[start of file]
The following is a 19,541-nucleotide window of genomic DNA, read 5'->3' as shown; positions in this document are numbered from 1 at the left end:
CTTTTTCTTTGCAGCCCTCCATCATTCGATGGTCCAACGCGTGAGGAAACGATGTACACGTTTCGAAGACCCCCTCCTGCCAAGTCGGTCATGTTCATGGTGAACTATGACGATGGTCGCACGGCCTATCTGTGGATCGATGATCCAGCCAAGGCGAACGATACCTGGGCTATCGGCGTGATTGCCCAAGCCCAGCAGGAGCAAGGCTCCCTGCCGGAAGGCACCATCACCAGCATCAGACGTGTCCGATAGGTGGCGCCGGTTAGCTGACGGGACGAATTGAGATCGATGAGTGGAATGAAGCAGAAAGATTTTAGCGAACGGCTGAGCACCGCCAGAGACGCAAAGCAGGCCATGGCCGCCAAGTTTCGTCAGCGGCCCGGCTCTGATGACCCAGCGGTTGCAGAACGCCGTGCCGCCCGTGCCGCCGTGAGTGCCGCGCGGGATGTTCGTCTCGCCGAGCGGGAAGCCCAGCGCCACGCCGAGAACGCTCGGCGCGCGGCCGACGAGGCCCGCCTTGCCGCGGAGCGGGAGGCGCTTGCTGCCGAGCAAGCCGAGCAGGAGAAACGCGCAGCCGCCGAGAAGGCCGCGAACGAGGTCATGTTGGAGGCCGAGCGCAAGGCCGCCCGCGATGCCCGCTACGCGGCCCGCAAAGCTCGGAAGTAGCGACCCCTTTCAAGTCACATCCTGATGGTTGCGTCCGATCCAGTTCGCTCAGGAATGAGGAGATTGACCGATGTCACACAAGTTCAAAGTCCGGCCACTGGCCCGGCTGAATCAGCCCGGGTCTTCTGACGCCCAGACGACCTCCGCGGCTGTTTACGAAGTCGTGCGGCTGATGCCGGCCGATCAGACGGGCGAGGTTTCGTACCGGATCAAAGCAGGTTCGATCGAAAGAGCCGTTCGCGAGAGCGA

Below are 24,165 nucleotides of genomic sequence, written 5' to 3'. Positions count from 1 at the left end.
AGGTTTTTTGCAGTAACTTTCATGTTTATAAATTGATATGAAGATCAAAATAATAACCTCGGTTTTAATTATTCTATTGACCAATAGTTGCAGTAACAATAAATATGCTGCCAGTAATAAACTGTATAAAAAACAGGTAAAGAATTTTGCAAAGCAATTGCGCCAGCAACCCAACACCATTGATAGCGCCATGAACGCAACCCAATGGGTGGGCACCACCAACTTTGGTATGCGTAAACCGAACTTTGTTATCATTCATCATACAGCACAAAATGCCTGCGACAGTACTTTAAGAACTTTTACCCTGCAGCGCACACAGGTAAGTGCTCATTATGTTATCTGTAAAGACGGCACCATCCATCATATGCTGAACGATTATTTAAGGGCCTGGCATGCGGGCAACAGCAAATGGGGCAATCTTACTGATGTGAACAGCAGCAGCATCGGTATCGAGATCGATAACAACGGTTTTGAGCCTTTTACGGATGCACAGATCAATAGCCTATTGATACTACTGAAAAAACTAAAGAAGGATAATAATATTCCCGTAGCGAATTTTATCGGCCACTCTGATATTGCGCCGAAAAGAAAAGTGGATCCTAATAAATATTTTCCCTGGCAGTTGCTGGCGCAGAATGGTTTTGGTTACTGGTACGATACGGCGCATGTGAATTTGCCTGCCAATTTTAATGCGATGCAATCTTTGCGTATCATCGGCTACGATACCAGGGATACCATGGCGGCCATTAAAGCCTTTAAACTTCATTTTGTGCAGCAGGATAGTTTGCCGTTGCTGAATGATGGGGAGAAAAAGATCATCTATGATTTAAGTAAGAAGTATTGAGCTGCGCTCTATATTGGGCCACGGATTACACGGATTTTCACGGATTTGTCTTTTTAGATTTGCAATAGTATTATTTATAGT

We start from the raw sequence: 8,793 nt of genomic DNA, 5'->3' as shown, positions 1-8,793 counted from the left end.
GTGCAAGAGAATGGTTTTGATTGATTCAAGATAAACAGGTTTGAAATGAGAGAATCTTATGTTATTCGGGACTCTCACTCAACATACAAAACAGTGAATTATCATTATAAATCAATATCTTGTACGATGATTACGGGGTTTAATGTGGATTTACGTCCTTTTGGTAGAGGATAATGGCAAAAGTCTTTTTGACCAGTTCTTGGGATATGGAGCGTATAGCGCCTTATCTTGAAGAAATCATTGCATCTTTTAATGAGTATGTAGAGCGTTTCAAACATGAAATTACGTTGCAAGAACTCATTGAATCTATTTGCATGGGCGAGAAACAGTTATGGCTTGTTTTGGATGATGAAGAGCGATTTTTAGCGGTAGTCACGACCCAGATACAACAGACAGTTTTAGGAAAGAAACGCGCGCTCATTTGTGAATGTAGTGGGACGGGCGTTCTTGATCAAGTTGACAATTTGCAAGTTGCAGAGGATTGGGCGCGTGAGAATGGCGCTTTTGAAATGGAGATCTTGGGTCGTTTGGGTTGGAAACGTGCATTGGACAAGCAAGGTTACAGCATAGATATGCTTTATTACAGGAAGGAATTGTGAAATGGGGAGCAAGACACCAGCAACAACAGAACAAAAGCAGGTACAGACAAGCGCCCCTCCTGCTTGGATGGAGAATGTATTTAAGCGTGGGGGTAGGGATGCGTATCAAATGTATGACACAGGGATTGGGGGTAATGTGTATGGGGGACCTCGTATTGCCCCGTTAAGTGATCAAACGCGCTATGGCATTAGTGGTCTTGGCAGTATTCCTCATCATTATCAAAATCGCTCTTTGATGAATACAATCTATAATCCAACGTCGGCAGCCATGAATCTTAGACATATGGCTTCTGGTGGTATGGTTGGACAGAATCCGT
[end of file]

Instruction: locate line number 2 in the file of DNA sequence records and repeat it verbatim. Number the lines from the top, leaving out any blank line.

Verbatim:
CTTTTTCTTTGCAGCCCTCCATCATTCGATGGTCCAACGCGTGAGGAAACGATGTACACGTTTCGAAGACCCCCTCCTGCCAAGTCGGTCATGTTCATGGTGAACTATGACGATGGTCGCACGGCCTATCTGTGGATCGATGATCCAGCCAAGGCGAACGATACCTGGGCTATCGGCGTGATTGCCCAAGCCCAGCAGGAGCAAGGCTCCCTGCCGGAAGGCACCATCACCAGCATCAGACGTGTCCGATAGGTGGCGCCGGTTAGCTGACGGGACGAATTGAGATCGATGAGTGGAATGAAGCAGAAAGATTTTAGCGAACGGCTGAGCACCGCCAGAGACGCAAAGCAGGCCATGGCCGCCAAGTTTCGTCAGCGGCCCGGCTCTGATGACCCAGCGGTTGCAGAACGCCGTGCCGCCCGTGCCGCCGTGAGTGCCGCGCGGGATGTTCGTCTCGCCGAGCGGGAAGCCCAGCGCCACGCCGAGAACGCTCGGCGCGCGGCCGACGAGGCCCGCCTTGCCGCGGAGCGGGAGGCGCTTGCTGCCGAGCAAGCCGAGCAGGAGAAACGCGCAGCCGCCGAGAAGGCCGCGAACGAGGTCATGTTGGAGGCCGAGCGCAAGGCCGCCCGCGATGCCCGCTACGCGGCCCGCAAAGCTCGGAAGTAGCGACCCCTTTCAAGTCACATCCTGATGGTTGCGTCCGATCCAGTTCGCTCAGGAATGAGGAGATTGACCGATGTCACACAAGTTCAAAGTCCGGCCACTGGCCCGGCTGAATCAGCCCGGGTCTTCTGACGCCCAGACGACCTCCGCGGCTGTTTACGAAGTCGTGCGGCTGATGCCGGCCGATCAGACGGGCGAGGTTTCGTACCGGATCAAAGCAGGTTCGATCGAAAGAGCCGTTCGCGAGAGCGA